Fears city not ready for sweeping health & safety changes
There are fears Rotorua employers are ill-prepared for tough new health and safety laws that come into effect on Monday.
And an expert says the city is lagging behind the rest of the Bay of Plenty when it comes to getting up to speed with their obligations - which affects employers, schools and clubs.
The Health and Safety at Work Act was created as a result of the Pike River Coal Mine tragedy in 2010 and replaces the current Health and Safety in Employment Act 1992.
Rotorua Chamber of Commerce chief executive Darrin Walsh expressed concern last July that small- to medium-sized businesses in the city were not prepared for the changes.
He told the Rotorua Daily Post yesterday those concerns were still at the forefront, days before the Act came into effect.
"It is very scary. Many of those small to medium businesses are not prepared for the changes and do not have a good handle on their obligations under the new legislation.
We had some research done last year that showed 75 per cent of small businesses did not have any formal business planning.
"If they are not doing that, then they have probably not done a health and safety plan."
Mr Walsh said it appeared that bigger businesses were more on top of the changes.
"The bigger businesses seem to have a tighter grasp on what the changes mean for them. For those smaller businesses we will be running workshops next month to clear up some of the confusion and help drill down to what they need to know and what they should be doing."
Rotorua Securo health and safety consultant Kay Mead echoed Mr Walsh's concerns.
"There has been a bit more interest about health and safety from the small to medium business sector but there certainly hasn't been a landslide of inquiries," she said.
"Many of these businesses either have a 20-year-old health and safety system that isn't used, have nothing, or have pulled bits and pieces together but are far from having the over-arching plan needed under the new legislation."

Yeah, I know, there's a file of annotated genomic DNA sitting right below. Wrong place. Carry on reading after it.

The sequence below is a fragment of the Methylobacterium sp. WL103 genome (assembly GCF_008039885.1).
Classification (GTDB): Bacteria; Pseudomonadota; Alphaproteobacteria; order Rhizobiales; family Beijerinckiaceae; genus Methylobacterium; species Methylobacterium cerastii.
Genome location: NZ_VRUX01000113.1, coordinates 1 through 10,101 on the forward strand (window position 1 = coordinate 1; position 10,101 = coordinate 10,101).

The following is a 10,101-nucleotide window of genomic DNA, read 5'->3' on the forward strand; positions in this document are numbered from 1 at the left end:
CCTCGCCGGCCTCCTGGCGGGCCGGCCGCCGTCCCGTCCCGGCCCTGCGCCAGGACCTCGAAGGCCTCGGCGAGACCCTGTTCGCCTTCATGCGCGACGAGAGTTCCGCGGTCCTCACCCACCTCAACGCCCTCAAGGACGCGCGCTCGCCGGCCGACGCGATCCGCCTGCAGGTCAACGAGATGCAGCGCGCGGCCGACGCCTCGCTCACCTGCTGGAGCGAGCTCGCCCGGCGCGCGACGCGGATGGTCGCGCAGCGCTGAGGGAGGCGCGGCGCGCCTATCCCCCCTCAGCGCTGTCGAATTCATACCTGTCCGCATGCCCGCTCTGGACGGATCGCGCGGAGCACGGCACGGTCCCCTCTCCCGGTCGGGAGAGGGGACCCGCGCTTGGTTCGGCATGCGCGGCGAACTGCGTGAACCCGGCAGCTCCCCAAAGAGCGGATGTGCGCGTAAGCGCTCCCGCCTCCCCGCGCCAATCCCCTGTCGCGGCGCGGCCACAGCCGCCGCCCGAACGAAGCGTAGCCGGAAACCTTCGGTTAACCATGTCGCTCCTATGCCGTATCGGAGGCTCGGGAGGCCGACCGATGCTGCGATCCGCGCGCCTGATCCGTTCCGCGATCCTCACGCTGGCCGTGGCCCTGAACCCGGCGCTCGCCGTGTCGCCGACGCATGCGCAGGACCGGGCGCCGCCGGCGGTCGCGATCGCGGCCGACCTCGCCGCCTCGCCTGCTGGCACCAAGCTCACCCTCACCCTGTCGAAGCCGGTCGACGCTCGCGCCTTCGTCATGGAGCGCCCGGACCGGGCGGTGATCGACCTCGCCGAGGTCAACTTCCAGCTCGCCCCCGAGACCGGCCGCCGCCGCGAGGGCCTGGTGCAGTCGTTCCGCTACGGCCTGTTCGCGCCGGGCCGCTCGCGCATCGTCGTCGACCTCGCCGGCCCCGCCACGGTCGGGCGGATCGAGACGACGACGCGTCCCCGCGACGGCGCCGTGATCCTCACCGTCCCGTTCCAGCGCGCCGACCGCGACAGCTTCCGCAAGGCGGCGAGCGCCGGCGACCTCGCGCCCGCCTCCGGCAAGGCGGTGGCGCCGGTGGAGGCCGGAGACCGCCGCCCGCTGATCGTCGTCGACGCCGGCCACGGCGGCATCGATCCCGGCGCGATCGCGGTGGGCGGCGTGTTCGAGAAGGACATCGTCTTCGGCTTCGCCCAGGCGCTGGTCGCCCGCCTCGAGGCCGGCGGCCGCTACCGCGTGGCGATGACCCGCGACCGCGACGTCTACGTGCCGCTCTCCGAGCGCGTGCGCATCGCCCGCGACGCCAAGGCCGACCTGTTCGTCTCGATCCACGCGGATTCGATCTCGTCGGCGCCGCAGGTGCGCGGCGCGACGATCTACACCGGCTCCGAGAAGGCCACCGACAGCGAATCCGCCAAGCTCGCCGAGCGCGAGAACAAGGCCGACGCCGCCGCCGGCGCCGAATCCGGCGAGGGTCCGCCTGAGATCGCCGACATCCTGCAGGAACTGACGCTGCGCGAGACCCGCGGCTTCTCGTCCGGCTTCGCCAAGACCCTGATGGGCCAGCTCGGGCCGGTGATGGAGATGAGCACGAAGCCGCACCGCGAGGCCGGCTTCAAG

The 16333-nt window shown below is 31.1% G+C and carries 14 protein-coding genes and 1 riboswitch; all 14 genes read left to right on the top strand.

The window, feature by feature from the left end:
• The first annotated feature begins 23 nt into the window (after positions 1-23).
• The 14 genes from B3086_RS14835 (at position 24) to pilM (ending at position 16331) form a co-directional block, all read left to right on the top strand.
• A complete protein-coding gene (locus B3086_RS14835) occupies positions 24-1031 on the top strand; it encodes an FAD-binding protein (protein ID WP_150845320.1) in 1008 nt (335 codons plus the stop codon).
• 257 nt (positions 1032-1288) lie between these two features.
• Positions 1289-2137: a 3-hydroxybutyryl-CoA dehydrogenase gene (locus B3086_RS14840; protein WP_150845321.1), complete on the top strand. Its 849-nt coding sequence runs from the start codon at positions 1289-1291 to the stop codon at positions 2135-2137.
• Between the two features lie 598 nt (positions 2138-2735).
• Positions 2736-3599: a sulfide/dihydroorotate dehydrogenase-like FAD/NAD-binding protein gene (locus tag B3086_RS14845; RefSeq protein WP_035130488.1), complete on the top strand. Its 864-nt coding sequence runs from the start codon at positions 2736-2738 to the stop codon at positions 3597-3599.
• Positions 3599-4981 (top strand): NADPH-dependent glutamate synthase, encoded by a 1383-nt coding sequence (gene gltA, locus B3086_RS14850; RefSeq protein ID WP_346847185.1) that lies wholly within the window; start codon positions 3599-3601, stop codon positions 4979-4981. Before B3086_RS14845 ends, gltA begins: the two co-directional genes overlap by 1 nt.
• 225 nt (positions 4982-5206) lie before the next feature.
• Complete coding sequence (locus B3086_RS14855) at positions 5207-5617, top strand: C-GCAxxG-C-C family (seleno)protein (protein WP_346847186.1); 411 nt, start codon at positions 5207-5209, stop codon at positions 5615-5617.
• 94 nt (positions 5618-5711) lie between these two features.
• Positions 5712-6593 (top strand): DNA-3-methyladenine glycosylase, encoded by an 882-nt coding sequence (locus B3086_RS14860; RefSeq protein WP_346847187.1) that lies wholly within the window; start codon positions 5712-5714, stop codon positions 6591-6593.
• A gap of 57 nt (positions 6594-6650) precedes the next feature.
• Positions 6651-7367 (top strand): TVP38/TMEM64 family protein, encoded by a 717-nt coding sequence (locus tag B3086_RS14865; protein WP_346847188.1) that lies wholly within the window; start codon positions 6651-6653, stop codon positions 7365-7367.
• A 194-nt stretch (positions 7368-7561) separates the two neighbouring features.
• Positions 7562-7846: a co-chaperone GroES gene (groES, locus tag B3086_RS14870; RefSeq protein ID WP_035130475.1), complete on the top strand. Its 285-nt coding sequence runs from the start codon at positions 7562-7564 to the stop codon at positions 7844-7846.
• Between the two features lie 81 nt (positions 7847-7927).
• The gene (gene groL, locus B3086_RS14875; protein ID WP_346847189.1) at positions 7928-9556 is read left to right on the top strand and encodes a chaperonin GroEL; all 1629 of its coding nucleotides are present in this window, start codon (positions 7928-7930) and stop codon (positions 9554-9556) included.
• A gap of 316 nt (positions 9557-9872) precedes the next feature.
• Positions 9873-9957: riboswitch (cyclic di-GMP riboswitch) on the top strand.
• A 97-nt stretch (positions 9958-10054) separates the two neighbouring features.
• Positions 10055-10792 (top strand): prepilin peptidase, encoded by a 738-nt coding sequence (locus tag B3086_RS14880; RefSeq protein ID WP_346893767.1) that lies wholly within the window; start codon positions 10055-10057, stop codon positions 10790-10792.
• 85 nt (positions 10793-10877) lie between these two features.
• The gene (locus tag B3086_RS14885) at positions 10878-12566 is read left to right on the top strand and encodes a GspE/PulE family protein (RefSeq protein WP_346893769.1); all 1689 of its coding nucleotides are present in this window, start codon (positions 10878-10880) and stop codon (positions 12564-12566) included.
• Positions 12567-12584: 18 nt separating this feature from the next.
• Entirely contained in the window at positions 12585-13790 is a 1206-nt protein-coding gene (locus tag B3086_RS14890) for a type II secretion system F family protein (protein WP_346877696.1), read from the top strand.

She said Rotorua businesses were "lagging behind" compared with other regions in the Bay of Plenty.
"Businesses in other parts of the Bay of Plenty, like Tauranga, have been a lot more proactive about getting up to speed with their obligations ahead of the new Act coming into effect. A lot more work needs to be done in Rotorua and Whakatane."
Lake City Athletic Club president Rob College said his club's biggest concern was volunteers being liable in the event of an accident.
"The risk-management plans take up a lot of time and effort but we are more focused on what the Act means for our volunteers.
"All it would take is for one volunteer to be prosecuted and it would be all over for clubs like ours that rely on people volunteering."
However he said he did not expect the Act to limit the events the club currently provided.
The Rotorua Daily Post reported this week about the worries local school principals had about how the new Act would affect the education sector.
Despite reassurances from WorkSafe, some principals share concerns that school camps and outdoor education will become a thing of the past as they have higher risk, and principals fear personal liability if something goes wrong.
Under the new Act, a principal could be fined up to $600,000 or face jail time if they failed to prove due diligence was exercised in making sure the school met its health and safety obligations.
WorkSafe communications general manager John Tulloch said while the organisation was not telling businesses to relax, it was realistic about the time it would take to implement health and safety changes.
"Small to medium enterprises make up the bulk of businesses in New Zealand and they are always the hardest to reach because they are time-poor and cash-tight.
"We acknowledge it will take some time for businesses to get to where they need to be so we are not treating Monday as a deadline, it's the beginning of a journey," Mr Tulloch said.
"The positive is that there is heightened awareness around the Act - people are aware of it and are talking about it."
He said most of the misinformation and "disquiet" had come from low-risk sectors, such as clubs and schools. "This Act focuses on the industries where most deaths and serious injuries happen. In those sectors we have had a lot of positive engagement.
"It has been in those low-risk sectors where there is confusion and we are working to clear that up," he said.
"At the end of the day, everyone deserves to be safe in their workplace and this Act will give businesses the opportunity to improve their current systems."